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Ministry of Energy Mines and Responsible for Core Review

Exploration in B.C. 1997

 

Exploration in B.C. 1997 79 pages (PDF 5.6 MB)

Foreword


By Bob Lane
(HTML version)

Part A: Overview of Exploration Activity

Tom G. Schroeter:
British Columbia Mining, Development and Exploration 1997 Overview

Paul Wojdak
Mine and Exploration Highlights Northwest B.C. - 1997
Overview and Trends; Operating Mines; Endako Mine; Huckleberry Mine; Eskay Creek Mine; Snip Mine; Golden Bear Mine; Table Mountain Mine; Premier Gold Mine; Mineral Exploration; Babine Camp; Tahtsa Camp, Houston Area; Nechako Plateau; Smithers Camp; North Coast Area; Queen Charlotte Islands; Stewart Camp; Iskut Camp; Upper Skeena District; Stikine District; Kutcho-Turnagain District; Kechika District; Cassiar Camp; Rancheria Camp; Tulsequah Camp; Atlin Camp

Bob Lane:
Mining and Exploration Review for Northeast-Central B.C. - 1997
Highlights; Exploration Trends; Metal Mines; Coal Mines; Industrial Minerals Operations; Mine Developments; Exploration Highlights; Gataga/Kechika Trough; Northern Quesnel Trough; Nechako Plateau; Cariboo; Other Areas; Land Use Planning; Outlook; Acknowledgments

Michael S. Cathro:
Exploration and Development Highlights in South-Central B.C. - 1997
Highlights; Exploration Trends; Mines; Exploration Projects; Porphyry and Related Targets; Precious Metal Vein Targets; Stratiform Base Metal Targets; Magmatic Targets; Industrial Minerals and Gemstones; Grassroots Prospecting; Acknowledgments; References

H. P. Wilton:
Exploration and Development Highlights, Kootenay Region - 1997

R. H. Pinsent:
Exploration and Development Highlights, Southwestern B.C. - 1997

Part B - Mineral Assessment Reports

A. F. Wilcox :
Review of Operations 1947 - 1997

 

 

Foreword

 

Exploration expenditures in British Columbia in 1997 were an estimated $75 million, similar to the 1995 total, but down 25% compared to last year. Of the five regions, only the Kootenay region experienced an increase in exploration spending. The majority of exploration targeted gold vein and precious metal enriched porphyry copper deposits. Polymetallic massive sulphide, coal and skarn and/or manto deposits were also popular targets. More than 90% of all 1997 exploration dollars were spent on minesites or projects in the advanced stages of development. The declining amount of grassroots exploration conducted in the province is a concern. The lack of activity is reflected by a 25% decrease in number of mineral units and placer claims staked in 1997 versus 1996. New initiatives announced by the government in April 1998 are intended to stimulate both grassroots and advanced exploration in the province.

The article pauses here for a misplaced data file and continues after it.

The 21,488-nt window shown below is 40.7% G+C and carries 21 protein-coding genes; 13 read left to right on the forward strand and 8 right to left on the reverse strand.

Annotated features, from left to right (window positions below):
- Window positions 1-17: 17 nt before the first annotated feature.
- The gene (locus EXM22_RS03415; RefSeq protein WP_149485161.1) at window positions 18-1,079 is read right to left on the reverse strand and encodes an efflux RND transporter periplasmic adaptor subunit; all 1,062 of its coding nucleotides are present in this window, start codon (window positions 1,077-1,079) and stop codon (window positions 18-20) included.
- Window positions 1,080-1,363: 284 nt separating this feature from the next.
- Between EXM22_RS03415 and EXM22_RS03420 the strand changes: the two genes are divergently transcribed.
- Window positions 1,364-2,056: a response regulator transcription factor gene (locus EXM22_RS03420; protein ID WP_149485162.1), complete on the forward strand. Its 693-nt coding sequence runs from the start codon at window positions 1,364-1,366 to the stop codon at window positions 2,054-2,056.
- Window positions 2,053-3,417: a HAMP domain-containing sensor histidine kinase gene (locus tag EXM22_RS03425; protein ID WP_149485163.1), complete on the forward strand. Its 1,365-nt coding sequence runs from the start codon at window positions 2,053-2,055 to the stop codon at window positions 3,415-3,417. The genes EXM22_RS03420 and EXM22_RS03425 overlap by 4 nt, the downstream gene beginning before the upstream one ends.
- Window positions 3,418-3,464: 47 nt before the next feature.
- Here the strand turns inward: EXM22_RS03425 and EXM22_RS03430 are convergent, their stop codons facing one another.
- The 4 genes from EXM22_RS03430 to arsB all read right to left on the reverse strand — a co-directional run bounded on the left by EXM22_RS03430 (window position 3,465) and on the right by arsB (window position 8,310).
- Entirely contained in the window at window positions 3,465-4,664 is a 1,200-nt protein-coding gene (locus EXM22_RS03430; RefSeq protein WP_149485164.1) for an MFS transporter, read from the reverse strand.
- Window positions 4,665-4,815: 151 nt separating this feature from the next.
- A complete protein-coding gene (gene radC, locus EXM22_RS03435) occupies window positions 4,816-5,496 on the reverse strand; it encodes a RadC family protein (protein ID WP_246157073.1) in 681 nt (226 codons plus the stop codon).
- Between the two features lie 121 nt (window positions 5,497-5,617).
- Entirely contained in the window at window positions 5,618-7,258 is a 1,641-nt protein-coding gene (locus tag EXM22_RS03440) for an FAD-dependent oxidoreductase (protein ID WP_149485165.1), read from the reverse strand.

Recent weak metal prices have had the most significant negative impact on mining and exploration in the province. The Afton-Ajax porphyry copper-gold mine closed in June, 1997, and late in the year it was announced that the QR gold mine would close early in 1998.

 

On the positive side, the Mount Polley copper-gold and Huckleberry copper-molybdenum mines opened in September and the Golden Bear gold mine reopened, as a heap leach operation, after almost a 3-year shutdown. At the Eskay Creek mine, construction of a 150 tonne per day mill was completed--this high grade gold-silver operation now produces concentrate and direct shipping ore. A new zinc-rich massive sulphide body was identified at the Myra Falls polymetallic mine and significant new sulphide and oxide reserves were outlined at the Gibraltar copper-molybdenum mine. Construction of the Kemess mine advanced rapidly and by year-end was about 80% complete. Several projects progressed through the provincial government's Environmental Assessment process and may receive their Mine Development Certificates early in 1998. They are the Tulsequah Chief polymetallic project, the Willow Creek coal project and the Telkwa coal project. In addition, the evaluation of the Prosperity and Mt. Milligan copper-gold deposits, the latter which has its Mine Development Certificate in place, may lead to bankable feasibility studies and/or production decisions in the near future.

 

Regional offices of the ministry, located in the communities of Cranbrook, Kamloops, Nanaimo, Prince George, Smithers and Vancouver, together with the head office in Victoria, are responsible for monitoring and regulating exploration and mining in the province. The following articles provide an account of mining and exploration activity in the province during 1997. These accounts are preceded by a provincial overview that addresses developing trends and issues in the industry and are followed by a summary of the assessment report database.

 

For the first time this publication is being produced by Mines Branch staff. However, it has benefited greatly from direction provided by Dorthe Jakobsen (BC Geological Survey, Victoria) and from proficient editing by external editor, John Newell.

Bob Lane
Regional Geologist
Prince George

 

 


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